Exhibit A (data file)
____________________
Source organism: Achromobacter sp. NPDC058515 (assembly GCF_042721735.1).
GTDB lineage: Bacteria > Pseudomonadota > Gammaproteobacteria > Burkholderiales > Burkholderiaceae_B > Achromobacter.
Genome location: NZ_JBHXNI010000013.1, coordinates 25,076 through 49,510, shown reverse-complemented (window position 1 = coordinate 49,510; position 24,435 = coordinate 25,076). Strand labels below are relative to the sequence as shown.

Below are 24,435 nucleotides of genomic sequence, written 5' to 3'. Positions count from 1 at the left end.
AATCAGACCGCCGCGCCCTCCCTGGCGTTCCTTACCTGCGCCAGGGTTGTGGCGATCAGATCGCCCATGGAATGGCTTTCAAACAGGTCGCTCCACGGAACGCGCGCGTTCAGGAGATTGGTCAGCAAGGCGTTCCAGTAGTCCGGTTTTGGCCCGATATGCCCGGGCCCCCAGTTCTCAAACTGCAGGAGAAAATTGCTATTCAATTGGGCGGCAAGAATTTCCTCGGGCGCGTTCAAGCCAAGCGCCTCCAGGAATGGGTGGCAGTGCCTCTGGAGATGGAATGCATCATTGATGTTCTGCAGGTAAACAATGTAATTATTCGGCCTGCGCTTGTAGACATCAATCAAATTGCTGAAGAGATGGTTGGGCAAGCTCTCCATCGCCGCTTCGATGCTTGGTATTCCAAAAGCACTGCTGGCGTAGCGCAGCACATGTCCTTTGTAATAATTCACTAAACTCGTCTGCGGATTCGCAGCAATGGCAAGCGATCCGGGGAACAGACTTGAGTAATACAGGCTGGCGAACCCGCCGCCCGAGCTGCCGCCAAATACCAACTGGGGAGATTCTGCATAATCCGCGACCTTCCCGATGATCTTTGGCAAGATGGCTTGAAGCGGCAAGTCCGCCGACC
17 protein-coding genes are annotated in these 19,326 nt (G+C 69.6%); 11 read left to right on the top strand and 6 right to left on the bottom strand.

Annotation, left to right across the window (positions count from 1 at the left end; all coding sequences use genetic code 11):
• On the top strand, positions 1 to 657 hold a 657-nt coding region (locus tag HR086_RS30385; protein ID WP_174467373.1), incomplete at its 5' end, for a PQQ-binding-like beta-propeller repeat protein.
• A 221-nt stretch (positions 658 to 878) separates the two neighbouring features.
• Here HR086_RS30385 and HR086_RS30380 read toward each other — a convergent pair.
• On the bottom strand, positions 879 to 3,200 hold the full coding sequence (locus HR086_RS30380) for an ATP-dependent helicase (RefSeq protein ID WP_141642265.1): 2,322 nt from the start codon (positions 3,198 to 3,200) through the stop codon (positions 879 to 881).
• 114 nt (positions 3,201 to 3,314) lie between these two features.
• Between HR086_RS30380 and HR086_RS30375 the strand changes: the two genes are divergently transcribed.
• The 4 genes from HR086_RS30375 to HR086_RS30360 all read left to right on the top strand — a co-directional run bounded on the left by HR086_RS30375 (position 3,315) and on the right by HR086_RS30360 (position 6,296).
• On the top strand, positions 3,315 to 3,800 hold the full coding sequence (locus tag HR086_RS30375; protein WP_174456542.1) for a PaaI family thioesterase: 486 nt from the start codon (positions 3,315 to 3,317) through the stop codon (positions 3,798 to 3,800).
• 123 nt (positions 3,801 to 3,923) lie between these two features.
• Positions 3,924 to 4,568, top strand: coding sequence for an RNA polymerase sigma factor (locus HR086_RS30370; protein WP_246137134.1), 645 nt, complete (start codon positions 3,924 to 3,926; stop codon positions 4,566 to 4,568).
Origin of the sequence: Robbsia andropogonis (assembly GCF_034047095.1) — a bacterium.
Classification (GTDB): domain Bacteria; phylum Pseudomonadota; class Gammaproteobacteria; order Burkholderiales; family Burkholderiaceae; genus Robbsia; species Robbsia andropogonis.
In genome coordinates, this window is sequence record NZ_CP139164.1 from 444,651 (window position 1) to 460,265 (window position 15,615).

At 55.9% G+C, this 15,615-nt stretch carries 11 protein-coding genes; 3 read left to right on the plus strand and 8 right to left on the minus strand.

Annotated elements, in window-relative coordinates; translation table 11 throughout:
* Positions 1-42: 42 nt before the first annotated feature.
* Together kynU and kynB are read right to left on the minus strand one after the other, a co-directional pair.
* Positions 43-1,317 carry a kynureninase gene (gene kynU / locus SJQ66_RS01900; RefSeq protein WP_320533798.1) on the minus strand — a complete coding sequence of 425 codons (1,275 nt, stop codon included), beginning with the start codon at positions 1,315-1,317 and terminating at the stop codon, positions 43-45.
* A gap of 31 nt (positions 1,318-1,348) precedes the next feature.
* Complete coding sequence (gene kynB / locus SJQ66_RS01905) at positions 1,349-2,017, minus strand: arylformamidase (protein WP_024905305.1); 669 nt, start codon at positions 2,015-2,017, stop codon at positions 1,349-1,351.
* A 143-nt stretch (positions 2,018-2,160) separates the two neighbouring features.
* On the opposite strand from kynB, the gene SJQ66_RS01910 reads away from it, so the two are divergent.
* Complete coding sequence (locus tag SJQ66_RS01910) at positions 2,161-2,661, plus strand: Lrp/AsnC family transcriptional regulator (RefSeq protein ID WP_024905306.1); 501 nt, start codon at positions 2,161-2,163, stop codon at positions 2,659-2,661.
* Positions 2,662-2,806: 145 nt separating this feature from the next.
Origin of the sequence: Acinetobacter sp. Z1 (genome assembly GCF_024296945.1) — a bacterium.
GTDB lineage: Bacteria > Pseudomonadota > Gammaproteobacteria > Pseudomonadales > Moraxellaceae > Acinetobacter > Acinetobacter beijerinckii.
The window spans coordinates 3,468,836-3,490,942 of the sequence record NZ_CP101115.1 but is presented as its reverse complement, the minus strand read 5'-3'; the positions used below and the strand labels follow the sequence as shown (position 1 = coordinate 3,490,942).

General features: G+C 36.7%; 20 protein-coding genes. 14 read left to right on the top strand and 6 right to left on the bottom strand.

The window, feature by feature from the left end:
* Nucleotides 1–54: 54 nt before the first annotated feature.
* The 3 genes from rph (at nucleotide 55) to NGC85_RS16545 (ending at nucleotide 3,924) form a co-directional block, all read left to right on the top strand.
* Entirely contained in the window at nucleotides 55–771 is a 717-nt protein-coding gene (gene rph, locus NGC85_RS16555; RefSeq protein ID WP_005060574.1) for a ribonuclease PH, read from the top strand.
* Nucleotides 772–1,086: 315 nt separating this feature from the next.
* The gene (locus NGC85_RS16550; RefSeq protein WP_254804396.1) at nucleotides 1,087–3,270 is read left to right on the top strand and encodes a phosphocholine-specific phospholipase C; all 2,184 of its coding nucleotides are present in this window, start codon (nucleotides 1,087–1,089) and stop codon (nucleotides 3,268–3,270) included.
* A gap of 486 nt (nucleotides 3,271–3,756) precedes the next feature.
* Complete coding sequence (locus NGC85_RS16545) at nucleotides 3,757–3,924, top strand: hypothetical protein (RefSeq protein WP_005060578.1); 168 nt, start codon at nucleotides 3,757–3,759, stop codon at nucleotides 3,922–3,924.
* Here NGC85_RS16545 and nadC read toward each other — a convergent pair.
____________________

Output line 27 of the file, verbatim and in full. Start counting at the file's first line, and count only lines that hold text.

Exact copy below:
* Complete coding sequence (gene kynB / locus SJQ66_RS01905) at positions 1,349-2,017, minus strand: arylformamidase (protein WP_024905305.1); 669 nt, start codon at positions 2,015-2,017, stop codon at positions 1,349-1,351.